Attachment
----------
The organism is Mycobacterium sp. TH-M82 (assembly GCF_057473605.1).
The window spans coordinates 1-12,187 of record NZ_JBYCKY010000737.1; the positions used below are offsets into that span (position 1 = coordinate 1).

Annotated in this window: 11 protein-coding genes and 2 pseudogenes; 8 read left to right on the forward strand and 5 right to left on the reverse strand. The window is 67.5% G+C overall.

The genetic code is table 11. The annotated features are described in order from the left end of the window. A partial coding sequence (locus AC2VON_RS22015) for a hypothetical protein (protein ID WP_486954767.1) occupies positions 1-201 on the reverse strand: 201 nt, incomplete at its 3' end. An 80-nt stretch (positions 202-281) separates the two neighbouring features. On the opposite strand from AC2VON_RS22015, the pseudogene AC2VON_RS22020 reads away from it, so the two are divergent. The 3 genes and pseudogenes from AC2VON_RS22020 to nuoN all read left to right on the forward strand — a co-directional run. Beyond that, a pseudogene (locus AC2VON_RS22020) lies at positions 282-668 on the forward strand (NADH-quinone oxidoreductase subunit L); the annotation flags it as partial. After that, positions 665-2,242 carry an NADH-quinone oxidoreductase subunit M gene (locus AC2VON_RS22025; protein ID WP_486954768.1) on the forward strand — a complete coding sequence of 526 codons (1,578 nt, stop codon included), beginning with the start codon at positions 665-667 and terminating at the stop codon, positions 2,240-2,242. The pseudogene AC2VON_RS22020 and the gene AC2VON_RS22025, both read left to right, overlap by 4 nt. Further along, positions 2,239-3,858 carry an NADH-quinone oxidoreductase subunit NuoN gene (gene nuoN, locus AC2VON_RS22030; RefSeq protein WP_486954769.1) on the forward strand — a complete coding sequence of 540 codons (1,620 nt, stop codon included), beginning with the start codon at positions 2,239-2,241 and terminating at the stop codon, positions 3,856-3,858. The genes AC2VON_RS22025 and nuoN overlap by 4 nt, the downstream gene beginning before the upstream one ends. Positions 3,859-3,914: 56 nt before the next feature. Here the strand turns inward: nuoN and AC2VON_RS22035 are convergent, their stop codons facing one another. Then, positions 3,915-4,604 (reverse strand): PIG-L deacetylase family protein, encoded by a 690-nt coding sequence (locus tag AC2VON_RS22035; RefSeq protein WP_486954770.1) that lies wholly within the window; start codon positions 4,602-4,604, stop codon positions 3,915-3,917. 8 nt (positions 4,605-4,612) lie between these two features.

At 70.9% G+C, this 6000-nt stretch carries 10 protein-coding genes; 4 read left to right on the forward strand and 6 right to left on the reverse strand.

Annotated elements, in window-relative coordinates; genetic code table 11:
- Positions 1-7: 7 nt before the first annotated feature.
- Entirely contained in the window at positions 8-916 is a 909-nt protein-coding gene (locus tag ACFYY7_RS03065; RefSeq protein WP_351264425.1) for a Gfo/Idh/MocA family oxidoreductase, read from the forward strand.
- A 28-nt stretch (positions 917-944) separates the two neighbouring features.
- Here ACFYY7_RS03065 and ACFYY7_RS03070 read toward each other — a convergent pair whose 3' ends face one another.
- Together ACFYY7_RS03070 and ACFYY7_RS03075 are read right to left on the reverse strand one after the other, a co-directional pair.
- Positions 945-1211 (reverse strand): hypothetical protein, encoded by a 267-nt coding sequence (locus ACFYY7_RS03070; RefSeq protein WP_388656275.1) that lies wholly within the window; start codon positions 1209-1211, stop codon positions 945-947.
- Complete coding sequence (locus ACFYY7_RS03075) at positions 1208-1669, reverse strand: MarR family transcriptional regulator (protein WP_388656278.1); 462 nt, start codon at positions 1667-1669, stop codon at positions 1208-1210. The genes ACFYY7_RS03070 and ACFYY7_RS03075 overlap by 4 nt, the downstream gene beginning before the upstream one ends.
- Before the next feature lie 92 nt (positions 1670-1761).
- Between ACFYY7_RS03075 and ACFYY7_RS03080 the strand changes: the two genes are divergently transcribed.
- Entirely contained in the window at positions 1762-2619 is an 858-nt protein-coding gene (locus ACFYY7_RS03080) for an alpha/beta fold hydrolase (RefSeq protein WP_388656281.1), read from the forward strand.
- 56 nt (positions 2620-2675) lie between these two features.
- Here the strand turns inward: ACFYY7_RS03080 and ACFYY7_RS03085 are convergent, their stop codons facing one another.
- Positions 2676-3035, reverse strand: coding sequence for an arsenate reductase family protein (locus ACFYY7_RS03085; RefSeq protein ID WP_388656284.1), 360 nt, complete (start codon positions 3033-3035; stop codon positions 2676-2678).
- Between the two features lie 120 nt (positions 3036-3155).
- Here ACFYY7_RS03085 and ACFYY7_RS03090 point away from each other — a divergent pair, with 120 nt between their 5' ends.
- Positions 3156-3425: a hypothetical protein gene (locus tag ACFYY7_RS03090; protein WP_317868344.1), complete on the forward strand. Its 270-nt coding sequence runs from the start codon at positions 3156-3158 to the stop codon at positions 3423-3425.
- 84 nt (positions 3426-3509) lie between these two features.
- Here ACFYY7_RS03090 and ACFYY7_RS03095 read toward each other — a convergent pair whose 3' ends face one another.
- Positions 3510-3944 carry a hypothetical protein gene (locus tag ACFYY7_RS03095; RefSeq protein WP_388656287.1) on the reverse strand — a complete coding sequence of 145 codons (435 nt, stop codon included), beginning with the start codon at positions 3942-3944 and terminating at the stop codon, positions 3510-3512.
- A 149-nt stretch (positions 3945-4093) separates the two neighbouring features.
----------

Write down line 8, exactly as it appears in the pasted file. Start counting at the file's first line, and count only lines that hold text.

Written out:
- Entirely contained in the window at positions 8-916 is a 909-nt protein-coding gene (locus tag ACFYY7_RS03065; RefSeq protein WP_351264425.1) for a Gfo/Idh/MocA family oxidoreductase, read from the forward strand.